If he is working "under the table", then technically you both did not claim his income since you filed a joint tax return.

Removal of conditions to get a permanent green card does require that you jointly file an I-751 with USCIS. Except under a few specific circumstances, this must be done in the 90 day window before the conditional green card expires. However, he can file the form on his own, or "self petition", if the marriage has ended in divorce. In that event, he would not have to wait until the 90 day window to file. In fact, USCIS is compelled take steps to terminate his conditional legal residency if they discover the divorce, so he should file as soon after the divorce as possible. In order to successfully remove conditions on his own he will need a final divorce decree, and he'll need to prove he entered the marriage in good faith. This usually involves evidence that you lived together as a married couple, such as co-mingling of finances. If he doesn't already have this evidence, then he'll probably try to get you to provide it for him.

Most LPR's are not generally eligible for taxpayer funded public benefits until they've been an LPR for 5 years. It's unlikely you'll be required to pay any spousal support after a relatively short marriage, but it depends on the state laws where the divorce is filed. It's possible he could use the I-864 as a basis to get support. Again, it depends on the state laws. Many family courts won't consider it because there is no basis under state law to consider it. He could still file a separate civil case, but those fail more often than they succeed. The biggest problem lies in the fact that he's not a party to the contract, so many courts will tell him he needs to get the federal government to sue on his behalf. They won't do that.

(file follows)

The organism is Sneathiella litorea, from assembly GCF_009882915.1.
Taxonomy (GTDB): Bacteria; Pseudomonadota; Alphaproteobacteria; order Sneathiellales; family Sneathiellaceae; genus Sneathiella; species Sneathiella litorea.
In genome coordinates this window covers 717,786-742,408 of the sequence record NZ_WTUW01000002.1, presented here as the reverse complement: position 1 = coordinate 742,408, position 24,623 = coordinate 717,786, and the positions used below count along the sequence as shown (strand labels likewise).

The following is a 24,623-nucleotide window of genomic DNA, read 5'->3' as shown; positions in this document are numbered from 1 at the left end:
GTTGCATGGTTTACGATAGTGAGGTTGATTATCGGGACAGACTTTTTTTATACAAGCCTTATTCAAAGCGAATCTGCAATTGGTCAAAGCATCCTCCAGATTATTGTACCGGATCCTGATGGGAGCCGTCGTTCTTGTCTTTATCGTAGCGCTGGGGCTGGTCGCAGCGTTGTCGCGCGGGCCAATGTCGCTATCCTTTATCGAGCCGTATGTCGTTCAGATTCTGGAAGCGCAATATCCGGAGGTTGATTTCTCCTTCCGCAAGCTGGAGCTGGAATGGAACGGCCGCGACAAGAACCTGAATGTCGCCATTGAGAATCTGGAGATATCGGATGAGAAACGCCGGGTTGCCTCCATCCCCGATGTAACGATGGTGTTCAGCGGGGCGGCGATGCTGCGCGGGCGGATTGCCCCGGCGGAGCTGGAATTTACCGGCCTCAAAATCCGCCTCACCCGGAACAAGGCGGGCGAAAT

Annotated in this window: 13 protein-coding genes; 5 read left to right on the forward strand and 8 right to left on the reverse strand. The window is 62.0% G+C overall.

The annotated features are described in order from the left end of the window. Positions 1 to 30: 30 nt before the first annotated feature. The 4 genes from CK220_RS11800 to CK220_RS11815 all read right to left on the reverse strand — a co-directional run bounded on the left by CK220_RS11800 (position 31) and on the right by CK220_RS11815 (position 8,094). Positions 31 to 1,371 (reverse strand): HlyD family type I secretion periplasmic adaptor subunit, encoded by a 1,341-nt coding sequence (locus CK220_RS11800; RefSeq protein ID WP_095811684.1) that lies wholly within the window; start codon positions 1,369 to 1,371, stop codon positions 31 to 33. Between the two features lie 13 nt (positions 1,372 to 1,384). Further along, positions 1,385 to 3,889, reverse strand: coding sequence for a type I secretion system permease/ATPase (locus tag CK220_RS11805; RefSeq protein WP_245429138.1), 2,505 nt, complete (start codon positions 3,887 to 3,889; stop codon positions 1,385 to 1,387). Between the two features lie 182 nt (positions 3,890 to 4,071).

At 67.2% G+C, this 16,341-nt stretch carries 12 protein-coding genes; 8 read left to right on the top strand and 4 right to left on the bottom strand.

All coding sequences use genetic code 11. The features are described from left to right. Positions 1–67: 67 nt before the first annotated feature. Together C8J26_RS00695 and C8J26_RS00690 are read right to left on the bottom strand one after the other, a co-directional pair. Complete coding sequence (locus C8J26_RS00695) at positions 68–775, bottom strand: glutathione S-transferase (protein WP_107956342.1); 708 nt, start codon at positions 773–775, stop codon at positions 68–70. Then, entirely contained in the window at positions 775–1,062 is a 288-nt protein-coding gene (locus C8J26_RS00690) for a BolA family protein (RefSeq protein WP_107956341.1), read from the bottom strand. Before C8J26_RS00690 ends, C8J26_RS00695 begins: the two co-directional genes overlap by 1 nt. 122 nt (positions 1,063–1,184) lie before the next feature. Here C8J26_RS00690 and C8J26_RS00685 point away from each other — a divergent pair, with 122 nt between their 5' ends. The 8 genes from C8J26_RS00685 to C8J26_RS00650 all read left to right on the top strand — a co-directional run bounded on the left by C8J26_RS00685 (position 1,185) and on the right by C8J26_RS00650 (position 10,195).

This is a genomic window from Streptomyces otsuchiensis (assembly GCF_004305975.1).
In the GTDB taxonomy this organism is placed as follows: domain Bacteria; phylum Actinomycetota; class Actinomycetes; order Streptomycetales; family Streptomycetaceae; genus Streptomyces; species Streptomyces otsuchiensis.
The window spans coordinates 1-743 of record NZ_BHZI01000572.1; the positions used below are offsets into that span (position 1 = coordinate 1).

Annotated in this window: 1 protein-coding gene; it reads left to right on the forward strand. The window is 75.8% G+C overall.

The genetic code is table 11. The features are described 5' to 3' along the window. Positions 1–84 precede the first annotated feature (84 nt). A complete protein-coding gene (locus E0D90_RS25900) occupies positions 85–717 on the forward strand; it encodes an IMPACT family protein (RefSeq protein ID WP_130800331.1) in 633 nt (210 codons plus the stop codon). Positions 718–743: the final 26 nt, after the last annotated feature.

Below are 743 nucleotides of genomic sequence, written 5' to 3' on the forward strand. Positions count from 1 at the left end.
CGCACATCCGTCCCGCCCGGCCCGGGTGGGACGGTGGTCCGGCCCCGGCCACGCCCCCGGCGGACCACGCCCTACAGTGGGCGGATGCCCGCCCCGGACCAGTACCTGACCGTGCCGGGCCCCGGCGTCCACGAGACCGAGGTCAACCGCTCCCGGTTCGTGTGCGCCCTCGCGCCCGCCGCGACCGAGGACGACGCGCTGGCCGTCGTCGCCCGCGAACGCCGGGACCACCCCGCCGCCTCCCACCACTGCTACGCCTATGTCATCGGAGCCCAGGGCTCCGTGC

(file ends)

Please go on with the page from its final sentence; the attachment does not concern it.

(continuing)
Only a good divorce lawyer could tell you what the chances are that he'll get any money from you, since state laws play a big role here. There are some things to consider here, though.

He can't remove conditions on his own until you are divorced. He could file without the divorce decree, but he'll end up getting an RFE for the divorce decree later. If he can't provide it then he'll end up in removal proceedings. He could ask the immigration judge to postpone the proceedings until the divorce has been granted. They'll usually grant this request. If you don't file for the divorce, and don't cooperate in filing a joint petition to remove the conditions on his legal permanent residence, then he will be forced to file the divorce himself. This will put you in the unenviable position of being the respondent in a divorce case filed in another state. Unless you want all motions he submits to be granted by default, you'll need to hire an attorney in that state to represent you. This could get expensive, and you may not get the outcome you desire. You'd probably be much better off filing for the divorce yourself. As soon as the divorce is final, send a copy of the divorce decree along with a cover letter to USCIS explaining that you will not support his removal of conditions. This may force him to self petition immediately in order to avoid removal.

12/15/2009 - K1 Visa Interview - APPROVED!

12/29/2009 - Married in Oakland, CA!

08/18/2010 - AOS Interview - APPROVED!

05/01/2013 - Removal of Conditions - APPROVED!